subcontractor dispute

CashProperty

New Forum Member
REIN Member
Aug 30, 2018
14
8
3
45
#1
Looking for some advice on how to handle a subcontractor dispute with main GC. Here's some background information:

A client of mine hired a contractor to do a bunch of renovation work.
The contractor then hired a subcontractor. The subcontractor was to install material provided by the contractor.
The contractor has refused to pay the subcontractor, claiming poor quality of work.

What responsibility does my client have towards the sub?
What liability does my client have due to the subcontractor not getting paid?
What actions can the sub take against my client?
What advice or suggestion, would you give to my client?

Thank you in advance.
Huong

***MORTGAGE ELIMINATOR***
Real Estate Coach & Consultant

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huong@cashproperty.ca
Cash Property Inc.
 

Matt Crowley

Senior Forum Member
Registered
Dec 14, 2013
898
420
63
Calgary
#3
The sub can register a lien against the property, and it is actually not hard at all to do. If they have been in business for very long at all they probably know all about this. The sub's claim can be removed from the title but it is a bit of work and takes time.

Ultimately, the owner is responsible to pay the subcontractor and the sub has a right to enforce against that. Before paying the contractor, the client should seek to ensure that subcontractor matter is settled or have some holdback against the contractor to settle that liability. Need to read the contract with the main contractor on how to deal with this, but the owner is ultimately liable to pay the sub.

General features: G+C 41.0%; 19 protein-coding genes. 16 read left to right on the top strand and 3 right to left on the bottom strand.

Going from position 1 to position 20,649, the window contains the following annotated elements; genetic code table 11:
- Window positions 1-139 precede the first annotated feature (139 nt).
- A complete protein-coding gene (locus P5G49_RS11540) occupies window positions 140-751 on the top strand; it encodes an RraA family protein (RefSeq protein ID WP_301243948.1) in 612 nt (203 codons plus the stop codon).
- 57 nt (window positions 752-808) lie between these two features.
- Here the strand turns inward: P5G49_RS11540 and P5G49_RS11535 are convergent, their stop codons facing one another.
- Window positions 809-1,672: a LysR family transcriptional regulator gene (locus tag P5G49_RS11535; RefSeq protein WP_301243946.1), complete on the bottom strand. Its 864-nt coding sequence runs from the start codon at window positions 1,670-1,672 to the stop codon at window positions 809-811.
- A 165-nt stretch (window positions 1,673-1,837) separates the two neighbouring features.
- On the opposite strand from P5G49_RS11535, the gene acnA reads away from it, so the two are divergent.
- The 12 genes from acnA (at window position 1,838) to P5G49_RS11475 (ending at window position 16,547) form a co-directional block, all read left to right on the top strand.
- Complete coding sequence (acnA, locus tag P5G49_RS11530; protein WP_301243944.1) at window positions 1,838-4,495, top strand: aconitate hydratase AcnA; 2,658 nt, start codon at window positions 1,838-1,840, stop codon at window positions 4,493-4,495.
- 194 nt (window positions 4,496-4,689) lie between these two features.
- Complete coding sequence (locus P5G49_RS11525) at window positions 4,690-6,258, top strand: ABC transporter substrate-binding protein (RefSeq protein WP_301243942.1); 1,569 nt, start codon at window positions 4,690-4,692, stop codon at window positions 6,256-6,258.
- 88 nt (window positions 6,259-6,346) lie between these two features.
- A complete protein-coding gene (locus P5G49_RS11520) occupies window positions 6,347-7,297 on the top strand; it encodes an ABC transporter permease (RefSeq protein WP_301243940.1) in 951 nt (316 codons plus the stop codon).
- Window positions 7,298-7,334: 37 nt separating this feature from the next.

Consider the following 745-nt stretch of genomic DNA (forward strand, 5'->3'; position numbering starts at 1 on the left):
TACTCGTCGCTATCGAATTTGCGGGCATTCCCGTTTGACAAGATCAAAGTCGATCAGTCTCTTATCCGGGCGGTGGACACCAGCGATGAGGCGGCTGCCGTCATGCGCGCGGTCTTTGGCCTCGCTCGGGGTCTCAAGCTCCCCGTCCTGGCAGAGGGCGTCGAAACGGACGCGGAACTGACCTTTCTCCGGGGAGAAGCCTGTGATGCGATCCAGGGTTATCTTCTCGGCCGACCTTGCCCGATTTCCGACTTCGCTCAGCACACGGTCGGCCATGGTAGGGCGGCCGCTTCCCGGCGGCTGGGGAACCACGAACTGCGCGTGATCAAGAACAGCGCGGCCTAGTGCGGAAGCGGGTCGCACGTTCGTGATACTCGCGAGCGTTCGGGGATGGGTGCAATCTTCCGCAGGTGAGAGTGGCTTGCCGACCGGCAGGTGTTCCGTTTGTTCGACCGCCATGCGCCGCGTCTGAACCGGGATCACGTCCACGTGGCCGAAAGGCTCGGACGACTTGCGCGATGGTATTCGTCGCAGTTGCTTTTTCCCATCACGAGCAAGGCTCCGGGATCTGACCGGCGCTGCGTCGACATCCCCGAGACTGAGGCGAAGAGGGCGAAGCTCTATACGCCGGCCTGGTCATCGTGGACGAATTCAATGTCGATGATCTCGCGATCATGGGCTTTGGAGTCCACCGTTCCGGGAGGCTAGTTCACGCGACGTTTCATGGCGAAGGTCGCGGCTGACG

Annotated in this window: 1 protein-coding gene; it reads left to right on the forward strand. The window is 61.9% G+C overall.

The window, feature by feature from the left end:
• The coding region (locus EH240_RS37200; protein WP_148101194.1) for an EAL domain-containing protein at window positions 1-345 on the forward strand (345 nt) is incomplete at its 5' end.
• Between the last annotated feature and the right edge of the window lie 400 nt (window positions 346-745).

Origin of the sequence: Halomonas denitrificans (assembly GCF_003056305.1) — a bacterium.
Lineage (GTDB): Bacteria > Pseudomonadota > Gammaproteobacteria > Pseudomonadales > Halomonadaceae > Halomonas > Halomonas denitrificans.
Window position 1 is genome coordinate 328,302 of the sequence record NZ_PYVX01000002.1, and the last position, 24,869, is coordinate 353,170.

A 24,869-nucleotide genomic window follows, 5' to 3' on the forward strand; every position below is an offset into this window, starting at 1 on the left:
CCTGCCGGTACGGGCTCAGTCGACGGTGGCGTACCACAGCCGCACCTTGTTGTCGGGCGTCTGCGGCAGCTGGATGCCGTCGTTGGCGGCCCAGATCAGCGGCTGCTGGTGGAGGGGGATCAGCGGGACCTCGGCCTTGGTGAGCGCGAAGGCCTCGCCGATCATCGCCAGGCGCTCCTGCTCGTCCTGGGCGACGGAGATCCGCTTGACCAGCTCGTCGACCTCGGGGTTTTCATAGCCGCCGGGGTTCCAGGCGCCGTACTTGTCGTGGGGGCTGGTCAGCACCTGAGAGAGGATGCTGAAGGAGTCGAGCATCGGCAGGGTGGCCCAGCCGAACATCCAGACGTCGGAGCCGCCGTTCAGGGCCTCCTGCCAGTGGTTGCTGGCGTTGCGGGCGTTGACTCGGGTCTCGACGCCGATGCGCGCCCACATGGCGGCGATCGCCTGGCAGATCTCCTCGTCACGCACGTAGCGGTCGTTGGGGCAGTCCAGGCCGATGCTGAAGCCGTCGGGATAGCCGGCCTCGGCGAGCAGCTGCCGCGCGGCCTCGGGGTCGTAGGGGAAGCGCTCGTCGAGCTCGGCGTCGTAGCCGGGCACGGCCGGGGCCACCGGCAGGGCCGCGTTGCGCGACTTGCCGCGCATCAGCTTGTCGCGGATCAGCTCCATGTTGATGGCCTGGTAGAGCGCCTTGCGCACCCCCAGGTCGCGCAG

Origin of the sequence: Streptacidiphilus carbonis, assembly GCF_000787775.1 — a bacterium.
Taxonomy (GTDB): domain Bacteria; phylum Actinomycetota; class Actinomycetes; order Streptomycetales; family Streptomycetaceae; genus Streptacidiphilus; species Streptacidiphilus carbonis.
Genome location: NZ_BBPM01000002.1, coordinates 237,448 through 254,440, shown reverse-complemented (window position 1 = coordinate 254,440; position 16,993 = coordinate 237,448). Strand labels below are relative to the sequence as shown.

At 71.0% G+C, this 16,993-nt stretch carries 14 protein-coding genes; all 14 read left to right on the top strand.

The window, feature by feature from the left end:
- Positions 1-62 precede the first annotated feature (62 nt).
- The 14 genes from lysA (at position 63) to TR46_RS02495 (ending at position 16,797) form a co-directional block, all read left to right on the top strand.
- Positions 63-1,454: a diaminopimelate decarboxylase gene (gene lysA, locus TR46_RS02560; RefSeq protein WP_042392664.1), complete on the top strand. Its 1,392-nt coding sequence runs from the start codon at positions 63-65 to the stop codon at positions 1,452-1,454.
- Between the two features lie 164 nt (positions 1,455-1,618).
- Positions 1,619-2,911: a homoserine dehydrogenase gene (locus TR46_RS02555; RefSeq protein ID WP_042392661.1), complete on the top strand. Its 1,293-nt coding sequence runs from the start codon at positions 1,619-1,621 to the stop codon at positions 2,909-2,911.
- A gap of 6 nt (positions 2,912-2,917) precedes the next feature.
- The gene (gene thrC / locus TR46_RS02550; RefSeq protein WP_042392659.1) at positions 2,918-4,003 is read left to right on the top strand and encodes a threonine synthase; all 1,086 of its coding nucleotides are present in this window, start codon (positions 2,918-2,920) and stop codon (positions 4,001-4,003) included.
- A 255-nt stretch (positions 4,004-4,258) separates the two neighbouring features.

ThomasBeyer

Senior Forum Member
REIN Member
#4
The sub can register a lien against the property, and it is actually not hard at all to do. If they have been in business for very long at all they probably know all about this. The sub's claim can be removed from the title but it is a bit of work and takes time.

Ultimately, the owner is responsible to pay the subcontractor and the sub has a right to enforce against that. Before paying the contractor, the client should seek to ensure that subcontractor matter is settled or have some holdback against the contractor to settle that liability. Need to read the contract with the main contractor on how to deal with this, but the owner is ultimately liable to pay the sub.
Not quite.

If the lien is in dispute, which it appears it is, then you send a 21 day notice to dispute the lien. The sub now has to go to court which is a very expensive and time intensive process most vendors don’t go if claim amount is small.


Thomas Beyer, Asset Manager, Investor, Community Improver, Author, Father, Mentor www.prestprop.com